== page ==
VANCOUVER – British Columbia’s hydro utility intentionally misled a regulatory agency over the spending of hundreds of millions of dollars on information technology, says the New Democrat opposition.
The allegations focus on a BC Hydro five-year plan for information technology and telecommunications and the company chosen to provide the software.
Adrian Dix, the NDP’s critic for BC Hydro, outlined his concerns in a letter written to Len Kelsey, chair and CEO of the BC Utilities Commission.
“The president of BC Hydro has to take action here,” said Dix in an interview Friday. “I mean it is a terrible message to send when you have BC Hydro behaving in this way.”
In his letter to Kelsey, Dix said that BC Hydro told the utility commission in February 2008 that it had rejected using software made by a company called SAP in favour of a less-expensive product. Dix contends Hydro later reversed its decision, but didn’t acknowledge the change in a proposed budget when Hydro officials met with the utilities commission in October.
BC Hydro also hid elements of its IT plan, breaking up programs and projects into smaller units so the cost would fall below the $20 million bar that would automatically trigger a review by the utilities commission.
“The consequence of this deception, a deception understood across BC Hydro’s management team, meant that the decision to proceed with SAP — a decision that is still being implemented at a cost in the hundreds of millions of dollars — was not reviewed, with severe consequences for BC Hydro rate payers,” he said.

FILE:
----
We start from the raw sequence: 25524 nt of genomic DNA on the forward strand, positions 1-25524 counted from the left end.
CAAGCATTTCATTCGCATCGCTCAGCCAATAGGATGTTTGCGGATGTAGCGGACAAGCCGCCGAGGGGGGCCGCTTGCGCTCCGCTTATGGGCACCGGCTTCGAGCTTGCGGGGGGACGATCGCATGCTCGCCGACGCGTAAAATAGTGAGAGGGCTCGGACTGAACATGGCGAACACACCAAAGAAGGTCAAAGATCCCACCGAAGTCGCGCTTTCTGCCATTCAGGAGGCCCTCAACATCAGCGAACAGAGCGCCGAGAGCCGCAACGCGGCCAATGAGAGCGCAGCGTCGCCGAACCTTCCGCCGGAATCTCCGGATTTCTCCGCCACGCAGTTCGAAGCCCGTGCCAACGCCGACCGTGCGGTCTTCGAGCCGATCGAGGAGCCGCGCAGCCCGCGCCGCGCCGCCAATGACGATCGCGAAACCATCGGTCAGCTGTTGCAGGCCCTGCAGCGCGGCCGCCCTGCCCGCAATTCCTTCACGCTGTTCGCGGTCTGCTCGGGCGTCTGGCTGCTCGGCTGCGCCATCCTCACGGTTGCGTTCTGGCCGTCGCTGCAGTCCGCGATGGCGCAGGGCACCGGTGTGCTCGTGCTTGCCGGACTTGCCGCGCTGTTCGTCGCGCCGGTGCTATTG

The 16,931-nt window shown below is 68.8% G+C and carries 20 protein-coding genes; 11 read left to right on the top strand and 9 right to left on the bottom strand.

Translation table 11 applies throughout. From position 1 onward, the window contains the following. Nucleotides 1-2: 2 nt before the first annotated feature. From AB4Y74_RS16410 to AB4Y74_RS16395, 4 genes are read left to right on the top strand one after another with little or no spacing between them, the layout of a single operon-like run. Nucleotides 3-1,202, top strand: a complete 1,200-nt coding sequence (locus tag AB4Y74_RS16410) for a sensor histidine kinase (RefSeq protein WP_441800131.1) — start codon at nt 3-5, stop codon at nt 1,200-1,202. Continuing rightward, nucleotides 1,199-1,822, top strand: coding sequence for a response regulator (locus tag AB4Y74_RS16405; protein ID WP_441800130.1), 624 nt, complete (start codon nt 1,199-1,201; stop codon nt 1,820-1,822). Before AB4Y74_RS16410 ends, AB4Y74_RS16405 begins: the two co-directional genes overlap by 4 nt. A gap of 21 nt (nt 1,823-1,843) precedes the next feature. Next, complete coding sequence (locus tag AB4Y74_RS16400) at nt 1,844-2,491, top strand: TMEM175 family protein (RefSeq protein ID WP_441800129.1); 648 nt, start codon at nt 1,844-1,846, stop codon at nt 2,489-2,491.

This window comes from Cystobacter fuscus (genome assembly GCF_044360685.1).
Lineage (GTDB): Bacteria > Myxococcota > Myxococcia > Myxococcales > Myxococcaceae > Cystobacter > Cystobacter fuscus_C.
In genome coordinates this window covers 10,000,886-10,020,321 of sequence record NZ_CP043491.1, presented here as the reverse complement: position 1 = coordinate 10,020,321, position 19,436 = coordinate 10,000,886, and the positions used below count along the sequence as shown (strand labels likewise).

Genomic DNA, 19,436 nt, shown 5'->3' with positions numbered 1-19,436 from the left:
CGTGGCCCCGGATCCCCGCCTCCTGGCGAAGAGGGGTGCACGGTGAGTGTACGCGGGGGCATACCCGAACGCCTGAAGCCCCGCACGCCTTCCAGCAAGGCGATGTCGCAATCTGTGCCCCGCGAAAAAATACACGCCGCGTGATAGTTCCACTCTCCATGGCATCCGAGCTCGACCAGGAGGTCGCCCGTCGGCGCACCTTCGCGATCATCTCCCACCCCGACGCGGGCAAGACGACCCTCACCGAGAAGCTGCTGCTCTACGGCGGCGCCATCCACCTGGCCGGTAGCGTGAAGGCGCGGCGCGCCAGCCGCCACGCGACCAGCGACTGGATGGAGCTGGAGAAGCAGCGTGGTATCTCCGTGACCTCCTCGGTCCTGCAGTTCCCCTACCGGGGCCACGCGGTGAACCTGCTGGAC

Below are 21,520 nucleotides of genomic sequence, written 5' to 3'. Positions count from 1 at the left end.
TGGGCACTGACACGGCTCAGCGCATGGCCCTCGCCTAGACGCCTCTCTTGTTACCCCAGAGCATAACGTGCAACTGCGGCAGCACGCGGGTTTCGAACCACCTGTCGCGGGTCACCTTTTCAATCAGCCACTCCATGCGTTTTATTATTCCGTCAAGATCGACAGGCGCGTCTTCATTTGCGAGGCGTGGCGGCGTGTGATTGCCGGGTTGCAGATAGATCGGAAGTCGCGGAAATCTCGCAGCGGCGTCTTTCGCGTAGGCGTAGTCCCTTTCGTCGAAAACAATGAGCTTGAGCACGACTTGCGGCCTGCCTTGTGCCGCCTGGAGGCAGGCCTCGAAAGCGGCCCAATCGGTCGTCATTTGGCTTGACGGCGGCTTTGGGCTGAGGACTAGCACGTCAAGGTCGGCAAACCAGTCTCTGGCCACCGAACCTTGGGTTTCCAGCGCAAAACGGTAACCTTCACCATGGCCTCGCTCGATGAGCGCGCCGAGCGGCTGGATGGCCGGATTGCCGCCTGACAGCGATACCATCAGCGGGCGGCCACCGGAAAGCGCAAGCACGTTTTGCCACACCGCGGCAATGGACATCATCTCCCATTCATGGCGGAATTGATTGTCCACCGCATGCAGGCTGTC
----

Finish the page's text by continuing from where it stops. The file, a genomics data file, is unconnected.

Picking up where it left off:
Dix said BC Hydro has already spent $500 million on its IT-system upgrades but only half of the work is finished.
Jessica McDonald, president and CEO of BC Hydro, issued a statement, calling the allegations “serious,” but she declined to comment on the details until staff have reviewed the documents.
“We are reviewing this carefully and until we have had an opportunity to read through the material and review our own records, we will not be able to respond specifically to any allegations other than to state that BC Hydro fully respects the role of the Commission and has always believed itself to be in full compliance with its processes and procedures,” she said.
McDonald said BC Hydro will participate in any process established by the utilities commission and will “work swiftly” to provide a public response.